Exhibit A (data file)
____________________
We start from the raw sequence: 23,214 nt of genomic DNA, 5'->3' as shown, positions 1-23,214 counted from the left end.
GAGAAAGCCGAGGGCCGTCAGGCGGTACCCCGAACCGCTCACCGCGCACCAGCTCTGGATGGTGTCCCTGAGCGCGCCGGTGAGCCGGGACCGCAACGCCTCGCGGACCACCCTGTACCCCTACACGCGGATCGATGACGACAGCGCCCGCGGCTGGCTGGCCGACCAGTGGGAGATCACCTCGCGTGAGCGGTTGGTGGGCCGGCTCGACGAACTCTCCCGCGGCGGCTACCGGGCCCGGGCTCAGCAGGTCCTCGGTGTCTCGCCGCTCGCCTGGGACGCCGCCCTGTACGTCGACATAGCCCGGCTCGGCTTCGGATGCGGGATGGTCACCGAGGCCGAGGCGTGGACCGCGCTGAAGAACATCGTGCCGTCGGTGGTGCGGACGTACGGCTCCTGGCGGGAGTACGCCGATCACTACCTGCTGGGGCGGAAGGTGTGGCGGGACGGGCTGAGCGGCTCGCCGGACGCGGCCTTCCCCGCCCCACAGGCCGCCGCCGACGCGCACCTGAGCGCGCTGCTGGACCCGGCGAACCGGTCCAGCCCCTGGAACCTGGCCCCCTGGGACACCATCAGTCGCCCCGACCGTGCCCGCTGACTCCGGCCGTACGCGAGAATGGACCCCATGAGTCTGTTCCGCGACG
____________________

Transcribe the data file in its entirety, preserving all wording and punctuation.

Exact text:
We start from the raw sequence: 23,214 nt of genomic DNA, 5'->3' as shown, positions 1-23,214 counted from the left end.
GAGAAAGCCGAGGGCCGTCAGGCGGTACCCCGAACCGCTCACCGCGCACCAGCTCTGGATGGTGTCCCTGAGCGCGCCGGTGAGCCGGGACCGCAACGCCTCGCGGACCACCCTGTACCCCTACACGCGGATCGATGACGACAGCGCCCGCGGCTGGCTGGCCGACCAGTGGGAGATCACCTCGCGTGAGCGGTTGGTGGGCCGGCTCGACGAACTCTCCCGCGGCGGCTACCGGGCCCGGGCTCAGCAGGTCCTCGGTGTCTCGCCGCTCGCCTGGGACGCCGCCCTGTACGTCGACATAGCCCGGCTCGGCTTCGGATGCGGGATGGTCACCGAGGCCGAGGCGTGGACCGCGCTGAAGAACATCGTGCCGTCGGTGGTGCGGACGTACGGCTCCTGGCGGGAGTACGCCGATCACTACCTGCTGGGGCGGAAGGTGTGGCGGGACGGGCTGAGCGGCTCGCCGGACGCGGCCTTCCCCGCCCCACAGGCCGCCGCCGACGCGCACCTGAGCGCGCTGCTGGACCCGGCGAACCGGTCCAGCCCCTGGAACCTGGCCCCCTGGGACACCATCAGTCGCCCCGACCGTGCCCGCTGACTCCGGCCGTACGCGAGAATGGACCCCATGAGTCTGTTCCGCGACG